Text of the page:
Born To Do It – Craig David (2000)


It  seems odd to me how things ended up going for Craig David. When you think about it now if he was a new artist today he would be revered as the biggest talent going. When you consider how much of a joke he ended up being perceived as (for very little reason) yet we consider the likes of Professor Green, Tinie Tempah and Wiley as “cool” baffles me.

Craig David opened up doors for black British music. “Born To Do It” sold 8 million copies. Can you think of a UK black artist who has sold 8 million albums since?

If we just look at UK artists, in 2015 the biggest selling UK artist is Ed Sheeran. His album is the biggest seller – it’s sold 2m copies. What Craig David did was phenomenal.

David had some of the back of the hit “Rewind” with Garage music duo “Artful Dodger”. With this hit under his belt he released “Fill Me In” as his first solo single. It shot to the top of the UK chart and this song alone sold 400,000 copies.

It tells the story of a young man trying to date a girl whose parents are strict but he is trying not to show them any disrespect. No matter how good his intentions he cannot find that balance to please everyone. By the end of the song his frustrations show:

“All they seem to do
Is be checking up on you
Watching our every move
Think some day they might approve?

Lyrically Craig David is what you could refer to as Cheesy. He makes no apologies for his simple lyrics which sometimes are akin to nursery rhyme.

The second track “Can’t Be Messing Around” uses a simply counting procedure in the chorus.

“1, 2, 3, 4, 5, 6, 7, 8, 9, 10
come on let me hit it again
come on let me sing it again
won’t pretend
can’t be messing around with my girlfriend”

There is certainly no depth to the lyrics of this song which simply tells a tale of David not wanting to cheat on his girlfriend despite this other girl looking very tempting.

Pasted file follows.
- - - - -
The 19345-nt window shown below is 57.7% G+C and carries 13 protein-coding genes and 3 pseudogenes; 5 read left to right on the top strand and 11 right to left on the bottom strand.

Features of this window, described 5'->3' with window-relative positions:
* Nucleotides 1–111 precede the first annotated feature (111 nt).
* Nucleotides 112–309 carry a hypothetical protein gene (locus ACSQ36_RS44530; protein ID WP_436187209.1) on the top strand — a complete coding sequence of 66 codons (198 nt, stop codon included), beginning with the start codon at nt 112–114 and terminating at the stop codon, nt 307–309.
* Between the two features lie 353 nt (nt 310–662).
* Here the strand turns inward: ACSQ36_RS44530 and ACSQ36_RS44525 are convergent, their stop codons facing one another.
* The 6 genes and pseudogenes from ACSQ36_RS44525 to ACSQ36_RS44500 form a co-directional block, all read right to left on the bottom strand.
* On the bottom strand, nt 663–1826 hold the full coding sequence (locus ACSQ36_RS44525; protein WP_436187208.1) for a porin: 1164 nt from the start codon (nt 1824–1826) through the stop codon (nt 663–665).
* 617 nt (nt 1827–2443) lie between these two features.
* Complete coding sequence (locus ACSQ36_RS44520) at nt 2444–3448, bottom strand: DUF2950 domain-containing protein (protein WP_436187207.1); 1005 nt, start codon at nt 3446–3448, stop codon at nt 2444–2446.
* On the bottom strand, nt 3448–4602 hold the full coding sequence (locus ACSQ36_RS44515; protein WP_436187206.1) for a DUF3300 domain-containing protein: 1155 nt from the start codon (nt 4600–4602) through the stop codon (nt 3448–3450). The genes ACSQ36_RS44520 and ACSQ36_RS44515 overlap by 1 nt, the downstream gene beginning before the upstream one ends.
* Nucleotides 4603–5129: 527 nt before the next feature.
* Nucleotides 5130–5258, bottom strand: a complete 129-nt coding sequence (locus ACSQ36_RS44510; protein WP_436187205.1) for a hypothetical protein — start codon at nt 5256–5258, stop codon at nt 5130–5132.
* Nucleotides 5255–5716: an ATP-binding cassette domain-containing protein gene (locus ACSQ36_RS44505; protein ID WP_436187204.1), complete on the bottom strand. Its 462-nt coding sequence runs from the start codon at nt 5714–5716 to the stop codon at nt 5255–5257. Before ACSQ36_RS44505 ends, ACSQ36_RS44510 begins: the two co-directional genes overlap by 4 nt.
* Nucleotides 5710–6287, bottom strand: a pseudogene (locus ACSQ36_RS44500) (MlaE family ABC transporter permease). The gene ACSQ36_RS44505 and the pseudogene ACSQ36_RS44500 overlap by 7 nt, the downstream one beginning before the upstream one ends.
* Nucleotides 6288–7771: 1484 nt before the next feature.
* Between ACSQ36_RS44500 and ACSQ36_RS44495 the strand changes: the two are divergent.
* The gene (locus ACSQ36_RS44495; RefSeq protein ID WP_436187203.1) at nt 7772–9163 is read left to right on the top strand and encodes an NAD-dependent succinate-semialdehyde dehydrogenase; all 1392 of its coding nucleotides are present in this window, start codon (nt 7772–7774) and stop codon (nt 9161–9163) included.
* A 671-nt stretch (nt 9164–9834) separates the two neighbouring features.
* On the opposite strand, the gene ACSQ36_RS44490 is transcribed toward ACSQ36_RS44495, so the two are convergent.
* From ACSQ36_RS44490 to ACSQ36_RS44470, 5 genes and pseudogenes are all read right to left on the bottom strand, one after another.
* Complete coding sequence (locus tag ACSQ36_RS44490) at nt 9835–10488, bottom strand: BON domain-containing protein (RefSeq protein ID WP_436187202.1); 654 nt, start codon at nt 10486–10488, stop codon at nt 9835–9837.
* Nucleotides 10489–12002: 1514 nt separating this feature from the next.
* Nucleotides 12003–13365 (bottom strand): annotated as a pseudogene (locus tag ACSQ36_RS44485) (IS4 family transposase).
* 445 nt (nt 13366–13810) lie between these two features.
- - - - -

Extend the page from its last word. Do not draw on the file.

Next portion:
“Rendezvous” improves the lyrical situation with a very smooth R&B sound. David often sounds a little nasally in his vocal (not as bad as Keith Sweat but veering towards that) but it suits this song and is one of the strongest on the album.

Remembering David at the time of writing this album was 19 years you can excuse his sometimes naive lyrics:

“Well here I am writing you a love song
Holding back those years, it’s been so long
And I can’t deny the way that I’m feeling (feeling)
It’s true, so girl that’s why I’m asking you, can we…”

“7 Days” was another gold selling single for David and sold in excess of 400,000 copies. It was his second number one UK single and became one of his biggest hits. By this point of the album you get the impression the basic lyrics may well be a ploy and the chorus to this song doesn’t seem as though it hasn’t been thought out – in fact I think it was very deliberate in it’s childish simplicity. You may well know how this one goes:

took her for a drink on Tuesday
we were making love by Wednesday
and on Thursday & Friday & Saturday we chilled on Sunday
I met this girl on Monday
took her for a drink on Tuesday
we were making love by Wednesday
and on Thursday & Friday & Saturday we chilled on Sunday”

“Follow Me” is a better attempt at some adult themed R&B. Whilst not as explicit as an R.Kelly song the message is simple – David is putting his moves on this girl and is pulling out all the stops to ensure the scene set is perfect.